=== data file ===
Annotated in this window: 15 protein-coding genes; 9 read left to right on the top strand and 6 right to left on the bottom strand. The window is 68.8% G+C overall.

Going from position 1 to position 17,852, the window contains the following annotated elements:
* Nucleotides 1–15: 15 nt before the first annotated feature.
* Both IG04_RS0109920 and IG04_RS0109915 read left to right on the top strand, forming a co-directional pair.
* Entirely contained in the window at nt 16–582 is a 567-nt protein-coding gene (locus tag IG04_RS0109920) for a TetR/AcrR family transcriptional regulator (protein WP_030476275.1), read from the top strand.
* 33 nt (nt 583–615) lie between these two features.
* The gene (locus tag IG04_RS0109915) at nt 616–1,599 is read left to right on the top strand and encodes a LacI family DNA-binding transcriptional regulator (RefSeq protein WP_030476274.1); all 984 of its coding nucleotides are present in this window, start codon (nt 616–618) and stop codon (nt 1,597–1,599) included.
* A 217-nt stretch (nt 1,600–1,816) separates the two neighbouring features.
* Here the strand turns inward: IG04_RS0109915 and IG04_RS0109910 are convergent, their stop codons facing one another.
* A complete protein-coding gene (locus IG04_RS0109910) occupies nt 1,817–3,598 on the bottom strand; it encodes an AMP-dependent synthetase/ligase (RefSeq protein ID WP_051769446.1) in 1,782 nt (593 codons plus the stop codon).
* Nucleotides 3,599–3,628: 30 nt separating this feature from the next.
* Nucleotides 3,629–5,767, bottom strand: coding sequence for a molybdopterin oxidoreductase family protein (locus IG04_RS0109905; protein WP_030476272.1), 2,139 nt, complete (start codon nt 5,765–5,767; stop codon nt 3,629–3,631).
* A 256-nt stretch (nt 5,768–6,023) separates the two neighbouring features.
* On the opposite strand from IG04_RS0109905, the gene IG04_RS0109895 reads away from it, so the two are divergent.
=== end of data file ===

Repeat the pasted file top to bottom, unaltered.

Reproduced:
Annotated in this window: 15 protein-coding genes; 9 read left to right on the top strand and 6 right to left on the bottom strand. The window is 68.8% G+C overall.

Going from position 1 to position 17,852, the window contains the following annotated elements:
* Nucleotides 1–15: 15 nt before the first annotated feature.
* Both IG04_RS0109920 and IG04_RS0109915 read left to right on the top strand, forming a co-directional pair.
* Entirely contained in the window at nt 16–582 is a 567-nt protein-coding gene (locus tag IG04_RS0109920) for a TetR/AcrR family transcriptional regulator (protein WP_030476275.1), read from the top strand.
* 33 nt (nt 583–615) lie between these two features.
* The gene (locus tag IG04_RS0109915) at nt 616–1,599 is read left to right on the top strand and encodes a LacI family DNA-binding transcriptional regulator (RefSeq protein WP_030476274.1); all 984 of its coding nucleotides are present in this window, start codon (nt 616–618) and stop codon (nt 1,597–1,599) included.
* A 217-nt stretch (nt 1,600–1,816) separates the two neighbouring features.
* Here the strand turns inward: IG04_RS0109915 and IG04_RS0109910 are convergent, their stop codons facing one another.
* A complete protein-coding gene (locus IG04_RS0109910) occupies nt 1,817–3,598 on the bottom strand; it encodes an AMP-dependent synthetase/ligase (RefSeq protein ID WP_051769446.1) in 1,782 nt (593 codons plus the stop codon).
* Nucleotides 3,599–3,628: 30 nt separating this feature from the next.
* Nucleotides 3,629–5,767, bottom strand: coding sequence for a molybdopterin oxidoreductase family protein (locus IG04_RS0109905; protein WP_030476272.1), 2,139 nt, complete (start codon nt 5,765–5,767; stop codon nt 3,629–3,631).
* A 256-nt stretch (nt 5,768–6,023) separates the two neighbouring features.
* On the opposite strand from IG04_RS0109905, the gene IG04_RS0109895 reads away from it, so the two are divergent.